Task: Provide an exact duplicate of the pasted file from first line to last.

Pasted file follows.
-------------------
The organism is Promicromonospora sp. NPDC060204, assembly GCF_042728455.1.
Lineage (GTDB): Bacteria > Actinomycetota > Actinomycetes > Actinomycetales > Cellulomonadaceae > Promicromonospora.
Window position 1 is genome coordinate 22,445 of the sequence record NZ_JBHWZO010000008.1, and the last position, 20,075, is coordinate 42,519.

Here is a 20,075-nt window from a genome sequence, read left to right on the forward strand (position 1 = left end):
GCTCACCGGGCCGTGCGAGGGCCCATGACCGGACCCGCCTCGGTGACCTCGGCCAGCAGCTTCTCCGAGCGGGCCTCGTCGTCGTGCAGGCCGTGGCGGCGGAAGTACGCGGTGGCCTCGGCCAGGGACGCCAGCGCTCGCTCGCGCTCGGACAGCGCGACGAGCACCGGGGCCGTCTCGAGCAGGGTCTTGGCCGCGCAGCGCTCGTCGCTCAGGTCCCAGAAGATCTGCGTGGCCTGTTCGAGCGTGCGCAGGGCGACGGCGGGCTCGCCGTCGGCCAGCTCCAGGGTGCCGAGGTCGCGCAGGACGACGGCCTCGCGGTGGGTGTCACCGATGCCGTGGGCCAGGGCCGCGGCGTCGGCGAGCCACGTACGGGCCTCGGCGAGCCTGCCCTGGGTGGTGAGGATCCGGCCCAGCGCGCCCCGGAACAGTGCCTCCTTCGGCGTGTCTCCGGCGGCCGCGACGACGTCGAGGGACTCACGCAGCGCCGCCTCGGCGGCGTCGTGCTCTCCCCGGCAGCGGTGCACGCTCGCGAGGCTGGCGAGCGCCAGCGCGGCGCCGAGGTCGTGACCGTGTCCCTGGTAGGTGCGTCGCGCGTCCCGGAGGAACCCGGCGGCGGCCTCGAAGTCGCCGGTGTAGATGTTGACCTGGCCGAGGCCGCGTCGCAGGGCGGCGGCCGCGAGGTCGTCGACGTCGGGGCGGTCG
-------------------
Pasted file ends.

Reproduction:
The organism is Promicromonospora sp. NPDC060204, assembly GCF_042728455.1.
Lineage (GTDB): Bacteria > Actinomycetota > Actinomycetes > Actinomycetales > Cellulomonadaceae > Promicromonospora.
Window position 1 is genome coordinate 22,445 of the sequence record NZ_JBHWZO010000008.1, and the last position, 20,075, is coordinate 42,519.

Here is a 20,075-nt window from a genome sequence, read left to right on the forward strand (position 1 = left end):
GCTCACCGGGCCGTGCGAGGGCCCATGACCGGACCCGCCTCGGTGACCTCGGCCAGCAGCTTCTCCGAGCGGGCCTCGTCGTCGTGCAGGCCGTGGCGGCGGAAGTACGCGGTGGCCTCGGCCAGGGACGCCAGCGCTCGCTCGCGCTCGGACAGCGCGACGAGCACCGGGGCCGTCTCGAGCAGGGTCTTGGCCGCGCAGCGCTCGTCGCTCAGGTCCCAGAAGATCTGCGTGGCCTGTTCGAGCGTGCGCAGGGCGACGGCGGGCTCGCCGTCGGCCAGCTCCAGGGTGCCGAGGTCGCGCAGGACGACGGCCTCGCGGTGGGTGTCACCGATGCCGTGGGCCAGGGCCGCGGCGTCGGCGAGCCACGTACGGGCCTCGGCGAGCCTGCCCTGGGTGGTGAGGATCCGGCCCAGCGCGCCCCGGAACAGTGCCTCCTTCGGCGTGTCTCCGGCGGCCGCGACGACGTCGAGGGACTCACGCAGCGCCGCCTCGGCGGCGTCGTGCTCTCCCCGGCAGCGGTGCACGCTCGCGAGGCTGGCGAGCGCCAGCGCGGCGCCGAGGTCGTGACCGTGTCCCTGGTAGGTGCGTCGCGCGTCCCGGAGGAACCCGGCGGCGGCCTCGAAGTCGCCGGTGTAGATGTTGACCTGGCCGAGGCCGCGTCGCAGGGCGGCGGCCGCGAGGTCGTCGACGTCGGGGCGGTCG